Eliot was not like other boys. On a dare he once ingested a firefly, having been told he would gain its power by a bitter girl who had a crush but found her affections unreciprocated. Within the week his toenails began to pulsate like electric milk beneath the bed sheet at night and sometimes very early in the morning. It being winter, he found it easy enough to hide the contagion of the glow — which had begun to spread like neon wildfire from heel to clavicle — from his parents and students at school with layered clothing, scarves and hoodies, and by generally avoiding the lightless places of the world. In time he learned that it was the darkness itself that triggered his affliction to expose itself. Crying himself to sleep in a well-lit room became his ritual, and he began to believe he would die alone with the knowledge of his embarrassing deficiency, until the night the bitter girl never came home, having slipped and tumbled into a cave. The neighborhood search party came up short except for when a naked, glow-in-the-dark scrawny boy ascended the hill carrying her in his arms, alive and safe.
Eliot was not like other wolves. Born without a tail, the wolf shaman foretold he would be a great blight upon his tribe, and so he was exiled from the forest forever, carried in the jowl of his mother as a pup to the edge and told he was forbidden to behold the trees. It was assumed he would die very quickly by all in the tribe, who knew what the curse entailed: a tailless wolf was also a toothless wolf, and without teeth you might as well not call yourself a wolf. The outside world, so full of humans, would claim him, as Mother Night claims the long light of day. A young gatherer, collecting for his village’s supper, found him curled around the trunk of a tree starved but still alive, and believing him to be anything but a wolf, took him home. This is no wolf, the village elder confirmed. And so the young gatherer was allowed to keep Eliot as a pet. Within the village the wolf was loved and cared for, fed leaves and soft bugs. There came a day the village declared war on the wolves of the forest. The night before the hunters were to set off, Eliot slipped back into the sea of trees. You are in great danger, he warned the wolves, who now looked upon Eliot with revering eyes. But what can we do? The tribe knew there was no place else to go. So Eliot instructed them to cut off their tails. When the hunters poured into the trees they found not one wolf to slay. Come home to us, the wolves then begged Eliot, but he refused. I am not a wolf, he reminded them, and returned to his loyal gatherer boy.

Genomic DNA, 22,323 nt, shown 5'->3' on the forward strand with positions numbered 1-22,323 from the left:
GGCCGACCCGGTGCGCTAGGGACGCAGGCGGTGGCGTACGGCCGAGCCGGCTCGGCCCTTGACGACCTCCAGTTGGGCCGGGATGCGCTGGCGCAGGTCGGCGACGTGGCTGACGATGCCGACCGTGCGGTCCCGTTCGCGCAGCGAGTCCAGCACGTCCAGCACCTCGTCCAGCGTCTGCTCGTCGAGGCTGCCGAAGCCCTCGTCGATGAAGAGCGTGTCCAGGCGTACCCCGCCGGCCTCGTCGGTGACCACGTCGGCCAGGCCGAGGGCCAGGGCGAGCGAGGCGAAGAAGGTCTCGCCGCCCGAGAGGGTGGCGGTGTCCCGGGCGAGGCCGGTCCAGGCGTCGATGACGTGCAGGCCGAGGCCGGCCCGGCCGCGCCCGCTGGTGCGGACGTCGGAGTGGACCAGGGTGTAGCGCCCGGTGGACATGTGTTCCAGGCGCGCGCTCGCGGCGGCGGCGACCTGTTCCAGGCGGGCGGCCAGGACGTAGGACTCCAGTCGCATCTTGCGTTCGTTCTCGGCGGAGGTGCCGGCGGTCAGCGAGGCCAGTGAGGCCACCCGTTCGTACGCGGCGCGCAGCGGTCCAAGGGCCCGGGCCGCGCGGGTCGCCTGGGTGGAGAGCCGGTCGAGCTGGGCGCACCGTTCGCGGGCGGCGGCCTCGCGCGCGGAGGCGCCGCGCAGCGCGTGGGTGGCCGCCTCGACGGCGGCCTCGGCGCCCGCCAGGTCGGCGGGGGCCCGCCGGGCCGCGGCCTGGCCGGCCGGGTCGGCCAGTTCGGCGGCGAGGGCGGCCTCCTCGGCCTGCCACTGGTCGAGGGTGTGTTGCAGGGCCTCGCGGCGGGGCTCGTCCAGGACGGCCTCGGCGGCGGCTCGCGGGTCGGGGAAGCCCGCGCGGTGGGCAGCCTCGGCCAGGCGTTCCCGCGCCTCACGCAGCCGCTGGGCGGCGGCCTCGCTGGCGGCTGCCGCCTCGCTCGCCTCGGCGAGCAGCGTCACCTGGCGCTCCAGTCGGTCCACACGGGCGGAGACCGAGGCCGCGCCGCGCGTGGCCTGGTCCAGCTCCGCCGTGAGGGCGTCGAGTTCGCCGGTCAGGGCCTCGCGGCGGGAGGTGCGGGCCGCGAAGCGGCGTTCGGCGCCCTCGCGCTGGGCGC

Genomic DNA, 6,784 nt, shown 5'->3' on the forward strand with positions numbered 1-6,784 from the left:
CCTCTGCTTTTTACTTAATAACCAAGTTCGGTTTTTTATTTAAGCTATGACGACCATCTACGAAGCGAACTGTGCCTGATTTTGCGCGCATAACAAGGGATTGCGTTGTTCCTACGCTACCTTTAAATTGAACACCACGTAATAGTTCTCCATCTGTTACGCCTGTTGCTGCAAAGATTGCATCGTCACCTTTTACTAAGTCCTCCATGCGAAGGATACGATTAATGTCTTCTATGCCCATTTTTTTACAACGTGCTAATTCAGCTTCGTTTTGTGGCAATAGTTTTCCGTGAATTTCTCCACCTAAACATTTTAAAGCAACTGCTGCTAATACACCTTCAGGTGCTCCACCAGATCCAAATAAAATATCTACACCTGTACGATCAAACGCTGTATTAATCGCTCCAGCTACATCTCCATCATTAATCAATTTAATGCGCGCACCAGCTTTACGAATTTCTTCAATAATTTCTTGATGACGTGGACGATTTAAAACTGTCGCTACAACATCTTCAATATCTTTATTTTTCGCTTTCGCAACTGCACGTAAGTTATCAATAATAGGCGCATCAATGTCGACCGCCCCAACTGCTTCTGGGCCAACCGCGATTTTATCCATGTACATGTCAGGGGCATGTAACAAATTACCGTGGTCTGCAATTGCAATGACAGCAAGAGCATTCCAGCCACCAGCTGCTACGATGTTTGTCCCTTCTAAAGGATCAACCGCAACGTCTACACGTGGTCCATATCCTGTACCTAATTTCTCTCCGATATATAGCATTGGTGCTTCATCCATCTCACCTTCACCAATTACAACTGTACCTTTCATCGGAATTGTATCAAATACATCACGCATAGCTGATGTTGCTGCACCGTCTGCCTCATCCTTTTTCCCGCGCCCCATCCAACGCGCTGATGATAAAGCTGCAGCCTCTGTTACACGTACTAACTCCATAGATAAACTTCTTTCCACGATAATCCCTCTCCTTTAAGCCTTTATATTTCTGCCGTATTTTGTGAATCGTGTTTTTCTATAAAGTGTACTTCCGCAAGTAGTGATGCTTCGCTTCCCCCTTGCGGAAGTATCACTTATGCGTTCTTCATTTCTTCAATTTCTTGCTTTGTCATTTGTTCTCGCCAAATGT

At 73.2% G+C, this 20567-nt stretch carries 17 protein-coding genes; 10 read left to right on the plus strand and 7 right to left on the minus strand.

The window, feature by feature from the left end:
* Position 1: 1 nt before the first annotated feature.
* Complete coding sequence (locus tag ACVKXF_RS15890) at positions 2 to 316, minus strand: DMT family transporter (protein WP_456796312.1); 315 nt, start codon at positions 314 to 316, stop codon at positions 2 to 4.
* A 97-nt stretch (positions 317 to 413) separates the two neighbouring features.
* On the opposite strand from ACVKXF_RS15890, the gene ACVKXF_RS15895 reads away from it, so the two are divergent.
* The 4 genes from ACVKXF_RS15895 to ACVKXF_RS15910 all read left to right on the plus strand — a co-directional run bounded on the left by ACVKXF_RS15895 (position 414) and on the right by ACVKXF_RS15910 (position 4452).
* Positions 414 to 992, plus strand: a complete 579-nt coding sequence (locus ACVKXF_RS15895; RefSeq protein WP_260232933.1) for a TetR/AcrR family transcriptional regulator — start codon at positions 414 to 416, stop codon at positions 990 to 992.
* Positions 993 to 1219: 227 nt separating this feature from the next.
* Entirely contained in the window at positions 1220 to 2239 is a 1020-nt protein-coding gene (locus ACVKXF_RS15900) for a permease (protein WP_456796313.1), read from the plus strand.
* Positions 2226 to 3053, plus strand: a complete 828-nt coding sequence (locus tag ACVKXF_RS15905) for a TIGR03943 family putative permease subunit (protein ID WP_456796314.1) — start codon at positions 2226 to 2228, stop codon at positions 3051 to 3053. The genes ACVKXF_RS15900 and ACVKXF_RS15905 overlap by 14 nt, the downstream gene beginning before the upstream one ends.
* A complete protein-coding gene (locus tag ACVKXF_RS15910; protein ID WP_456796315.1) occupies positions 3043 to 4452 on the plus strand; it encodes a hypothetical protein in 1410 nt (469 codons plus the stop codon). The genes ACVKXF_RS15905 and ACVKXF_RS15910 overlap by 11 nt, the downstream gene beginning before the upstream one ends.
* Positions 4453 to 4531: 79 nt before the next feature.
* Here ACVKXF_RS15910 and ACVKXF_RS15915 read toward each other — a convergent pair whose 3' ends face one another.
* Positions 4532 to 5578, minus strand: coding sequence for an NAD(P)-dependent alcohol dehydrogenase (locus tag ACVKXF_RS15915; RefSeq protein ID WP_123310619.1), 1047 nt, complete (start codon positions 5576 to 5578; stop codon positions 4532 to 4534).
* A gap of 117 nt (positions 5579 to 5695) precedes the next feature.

Eliot was not like other clouds. He neither puffed nor could he bend his body into impossible shapes like the rest of the flock — all of them great and venerated artists of the sky. His coat was not white but an ignoble gray. All day alone he hung in the atmosphere while the others attracted wind, parading through the kingdom of the sky a majestic caravan of cumulonimbi contortionists, the gazers gathering below in awe of their elastic splendor. I am without a use, Eliot finally decided, and began to drift dangerously close to the sun. At that moment, his skin began to bristle and he began to thunder. All the other clouds and gazers trembled to behold him, but they couldn’t take their eyes off of him either. Not all clouds are meant to be artists, he then understood: some are meant to be warriors, and the sky needs both.
MATTHEW BURNSIDE’s work has appeared most recently or is forthcoming in > kill author, Gargoyle, PANK, Juked, elimae, Contrary, Pear Noir!, decomP, NAP, and Danse Macabre, among others. He is managing editor of Mixed Fruit, an online literary magazine (http://mixedfruitmagazine.com/). Beginning in the fall, he will be an MFA fiction candidate at the Iowa Writers’ Workshop.